And there are no end of opinions on the Internet, and no end of people who are more than happy to tell you what to do, where to go, and especially what you’re doing wrong. If my hair were long enough, I’d want to tear it out, at least sometimes.
Some people accomplish a great deal, yet they are unhappy because they keep thinking that “somewhere else” they might be able to accomplish more. They live their lives with the general feeling that whatever they are engaged in at the moment is nothing compared to what they might possibly do.
This feeling is a poison that destroys joy and happiness in life. While you should try to accomplish as much as you can, it is often an illusion that you are missing out by not being “somewhere else.”
-Rabbi Zelig Pliskin
“Daily Lift #908, Make the Most of the Here and Now”
I sometimes feel this way about those believers who seem obsessed with “the end times” and spend unceasing hours and effort exploring every possible conspiracy theory as if they were investigating a spiritual X-Files. But Rabbi Pliskin’s statement is also well applied to understanding the purpose of our lives in general. What does God want from us? How are we to live? How stringent are “the rules” and are “the rules” the same for everyone, or do they differ for differing populations? What does God want of us?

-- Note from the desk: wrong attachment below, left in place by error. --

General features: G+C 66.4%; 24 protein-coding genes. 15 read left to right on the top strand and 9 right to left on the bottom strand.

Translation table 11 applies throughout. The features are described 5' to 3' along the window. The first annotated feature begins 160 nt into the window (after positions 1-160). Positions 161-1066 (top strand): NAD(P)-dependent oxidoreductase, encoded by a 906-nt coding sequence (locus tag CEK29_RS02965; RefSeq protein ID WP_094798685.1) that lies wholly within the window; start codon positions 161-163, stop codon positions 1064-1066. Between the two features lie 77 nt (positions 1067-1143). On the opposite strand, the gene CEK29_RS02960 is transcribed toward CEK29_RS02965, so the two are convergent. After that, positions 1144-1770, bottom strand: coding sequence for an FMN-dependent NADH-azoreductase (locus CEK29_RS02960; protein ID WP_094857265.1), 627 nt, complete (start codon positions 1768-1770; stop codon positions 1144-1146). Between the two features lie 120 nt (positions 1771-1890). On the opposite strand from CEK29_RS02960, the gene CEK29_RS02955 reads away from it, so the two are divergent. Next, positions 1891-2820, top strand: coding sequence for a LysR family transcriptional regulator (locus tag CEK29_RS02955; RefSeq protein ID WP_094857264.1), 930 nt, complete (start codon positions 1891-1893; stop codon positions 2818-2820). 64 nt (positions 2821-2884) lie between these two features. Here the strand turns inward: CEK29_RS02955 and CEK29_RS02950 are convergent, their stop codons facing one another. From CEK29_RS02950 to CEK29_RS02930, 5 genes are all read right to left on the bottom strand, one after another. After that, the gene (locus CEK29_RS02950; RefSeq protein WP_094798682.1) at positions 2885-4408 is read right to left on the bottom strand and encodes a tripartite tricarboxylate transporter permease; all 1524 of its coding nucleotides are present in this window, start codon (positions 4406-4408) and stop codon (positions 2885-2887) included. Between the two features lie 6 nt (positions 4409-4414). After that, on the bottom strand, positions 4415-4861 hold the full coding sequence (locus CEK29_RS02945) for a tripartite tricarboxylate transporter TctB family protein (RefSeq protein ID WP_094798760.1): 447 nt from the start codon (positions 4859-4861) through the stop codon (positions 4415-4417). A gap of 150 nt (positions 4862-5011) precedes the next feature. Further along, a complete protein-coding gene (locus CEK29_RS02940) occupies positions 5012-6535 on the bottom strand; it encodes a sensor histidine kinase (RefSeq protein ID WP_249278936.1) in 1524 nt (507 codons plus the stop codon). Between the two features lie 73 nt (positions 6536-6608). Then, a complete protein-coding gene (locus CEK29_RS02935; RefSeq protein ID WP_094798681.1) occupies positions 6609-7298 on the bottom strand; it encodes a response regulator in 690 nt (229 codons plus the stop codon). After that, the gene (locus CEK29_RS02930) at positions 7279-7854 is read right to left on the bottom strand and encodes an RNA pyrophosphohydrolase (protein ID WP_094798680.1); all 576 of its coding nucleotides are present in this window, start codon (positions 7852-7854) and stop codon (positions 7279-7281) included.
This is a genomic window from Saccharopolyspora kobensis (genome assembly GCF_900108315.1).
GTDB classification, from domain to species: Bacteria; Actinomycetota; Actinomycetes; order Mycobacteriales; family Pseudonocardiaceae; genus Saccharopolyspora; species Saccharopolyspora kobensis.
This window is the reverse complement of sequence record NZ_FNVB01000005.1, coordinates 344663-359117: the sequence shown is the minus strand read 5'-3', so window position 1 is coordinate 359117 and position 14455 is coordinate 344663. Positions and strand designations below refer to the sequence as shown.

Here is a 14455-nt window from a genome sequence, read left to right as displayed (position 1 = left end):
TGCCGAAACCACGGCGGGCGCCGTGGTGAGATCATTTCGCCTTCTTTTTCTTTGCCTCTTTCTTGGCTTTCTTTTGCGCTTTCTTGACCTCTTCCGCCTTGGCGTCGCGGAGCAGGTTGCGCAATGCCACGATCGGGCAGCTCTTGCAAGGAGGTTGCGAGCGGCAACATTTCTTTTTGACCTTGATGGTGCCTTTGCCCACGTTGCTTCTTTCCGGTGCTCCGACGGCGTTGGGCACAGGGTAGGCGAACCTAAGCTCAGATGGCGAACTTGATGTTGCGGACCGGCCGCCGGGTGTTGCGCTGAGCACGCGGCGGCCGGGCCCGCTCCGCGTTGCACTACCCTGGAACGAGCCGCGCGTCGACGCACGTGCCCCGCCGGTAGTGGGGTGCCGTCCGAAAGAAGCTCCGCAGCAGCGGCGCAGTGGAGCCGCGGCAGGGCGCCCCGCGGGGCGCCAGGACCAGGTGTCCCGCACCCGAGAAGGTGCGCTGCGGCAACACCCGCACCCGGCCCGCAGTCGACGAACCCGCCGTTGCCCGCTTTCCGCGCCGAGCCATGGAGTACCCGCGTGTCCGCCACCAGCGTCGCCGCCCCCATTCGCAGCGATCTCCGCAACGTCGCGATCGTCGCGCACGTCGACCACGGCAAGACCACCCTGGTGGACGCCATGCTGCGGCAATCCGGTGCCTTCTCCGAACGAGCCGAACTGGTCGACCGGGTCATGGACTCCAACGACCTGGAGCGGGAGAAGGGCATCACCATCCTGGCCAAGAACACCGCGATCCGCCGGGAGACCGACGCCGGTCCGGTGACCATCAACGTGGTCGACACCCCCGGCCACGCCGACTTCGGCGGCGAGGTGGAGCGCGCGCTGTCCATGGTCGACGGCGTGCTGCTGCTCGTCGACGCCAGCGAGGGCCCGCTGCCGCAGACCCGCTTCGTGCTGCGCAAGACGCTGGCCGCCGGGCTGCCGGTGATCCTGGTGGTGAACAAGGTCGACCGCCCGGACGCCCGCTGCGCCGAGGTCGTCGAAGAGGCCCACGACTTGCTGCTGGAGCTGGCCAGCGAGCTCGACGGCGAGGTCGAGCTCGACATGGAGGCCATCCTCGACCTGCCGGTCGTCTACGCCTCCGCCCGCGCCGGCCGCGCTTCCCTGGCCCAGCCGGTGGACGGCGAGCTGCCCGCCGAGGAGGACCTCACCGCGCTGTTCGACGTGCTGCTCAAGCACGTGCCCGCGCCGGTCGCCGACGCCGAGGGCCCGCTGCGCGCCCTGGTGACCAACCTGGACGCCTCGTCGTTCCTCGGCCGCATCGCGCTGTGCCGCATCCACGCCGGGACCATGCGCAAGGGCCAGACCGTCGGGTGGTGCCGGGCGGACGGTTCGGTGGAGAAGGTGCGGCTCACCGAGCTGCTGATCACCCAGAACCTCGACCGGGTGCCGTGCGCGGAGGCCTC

He has told you, O man, what is good; And what does the LORD require of you But to do justice, to love kindness, And to walk humbly with your God?
–Micah 6:8 (NASB)